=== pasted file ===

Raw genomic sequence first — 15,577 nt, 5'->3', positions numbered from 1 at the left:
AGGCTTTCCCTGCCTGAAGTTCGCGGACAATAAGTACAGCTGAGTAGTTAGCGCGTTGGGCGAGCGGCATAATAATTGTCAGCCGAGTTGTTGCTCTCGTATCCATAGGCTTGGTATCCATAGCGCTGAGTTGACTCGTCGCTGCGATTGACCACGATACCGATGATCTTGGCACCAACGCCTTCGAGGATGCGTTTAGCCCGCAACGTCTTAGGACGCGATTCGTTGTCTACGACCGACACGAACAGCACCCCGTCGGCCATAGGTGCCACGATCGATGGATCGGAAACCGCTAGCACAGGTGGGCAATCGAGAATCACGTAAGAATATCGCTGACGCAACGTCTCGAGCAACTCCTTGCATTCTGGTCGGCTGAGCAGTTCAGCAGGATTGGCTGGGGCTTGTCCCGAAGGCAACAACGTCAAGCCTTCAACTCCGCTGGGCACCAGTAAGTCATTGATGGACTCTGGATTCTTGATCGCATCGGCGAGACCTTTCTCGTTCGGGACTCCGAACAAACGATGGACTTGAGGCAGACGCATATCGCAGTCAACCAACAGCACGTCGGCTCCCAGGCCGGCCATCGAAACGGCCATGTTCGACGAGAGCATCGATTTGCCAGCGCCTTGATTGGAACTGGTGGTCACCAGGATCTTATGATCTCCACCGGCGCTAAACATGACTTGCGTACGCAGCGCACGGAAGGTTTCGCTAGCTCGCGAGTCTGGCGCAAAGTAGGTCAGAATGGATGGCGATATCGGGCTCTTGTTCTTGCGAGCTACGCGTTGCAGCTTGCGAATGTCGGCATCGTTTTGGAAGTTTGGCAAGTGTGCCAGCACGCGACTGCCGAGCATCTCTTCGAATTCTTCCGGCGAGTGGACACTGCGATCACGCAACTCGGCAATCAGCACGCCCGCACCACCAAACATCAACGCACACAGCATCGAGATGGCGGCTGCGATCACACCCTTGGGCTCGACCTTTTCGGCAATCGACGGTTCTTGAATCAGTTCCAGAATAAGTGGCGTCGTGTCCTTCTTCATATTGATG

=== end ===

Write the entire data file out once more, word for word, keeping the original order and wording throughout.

Raw genomic sequence first — 15,577 nt, 5'->3', positions numbered from 1 at the left:
AGGCTTTCCCTGCCTGAAGTTCGCGGACAATAAGTACAGCTGAGTAGTTAGCGCGTTGGGCGAGCGGCATAATAATTGTCAGCCGAGTTGTTGCTCTCGTATCCATAGGCTTGGTATCCATAGCGCTGAGTTGACTCGTCGCTGCGATTGACCACGATACCGATGATCTTGGCACCAACGCCTTCGAGGATGCGTTTAGCCCGCAACGTCTTAGGACGCGATTCGTTGTCTACGACCGACACGAACAGCACCCCGTCGGCCATAGGTGCCACGATCGATGGATCGGAAACCGCTAGCACAGGTGGGCAATCGAGAATCACGTAAGAATATCGCTGACGCAACGTCTCGAGCAACTCCTTGCATTCTGGTCGGCTGAGCAGTTCAGCAGGATTGGCTGGGGCTTGTCCCGAAGGCAACAACGTCAAGCCTTCAACTCCGCTGGGCACCAGTAAGTCATTGATGGACTCTGGATTCTTGATCGCATCGGCGAGACCTTTCTCGTTCGGGACTCCGAACAAACGATGGACTTGAGGCAGACGCATATCGCAGTCAACCAACAGCACGTCGGCTCCCAGGCCGGCCATCGAAACGGCCATGTTCGACGAGAGCATCGATTTGCCAGCGCCTTGATTGGAACTGGTGGTCACCAGGATCTTATGATCTCCACCGGCGCTAAACATGACTTGCGTACGCAGCGCACGGAAGGTTTCGCTAGCTCGCGAGTCTGGCGCAAAGTAGGTCAGAATGGATGGCGATATCGGGCTCTTGTTCTTGCGAGCTACGCGTTGCAGCTTGCGAATGTCGGCATCGTTTTGGAAGTTTGGCAAGTGTGCCAGCACGCGACTGCCGAGCATCTCTTCGAATTCTTCCGGCGAGTGGACACTGCGATCACGCAACTCGGCAATCAGCACGCCCGCACCACCAAACATCAACGCACACAGCATCGAGATGGCGGCTGCGATCACACCCTTGGGCTCGACCTTTTCGGCAATCGACGGTTCTTGAATCAGTTCCAGAATAAGTGGCGTCGTGTCCTTCTTCATATTGATG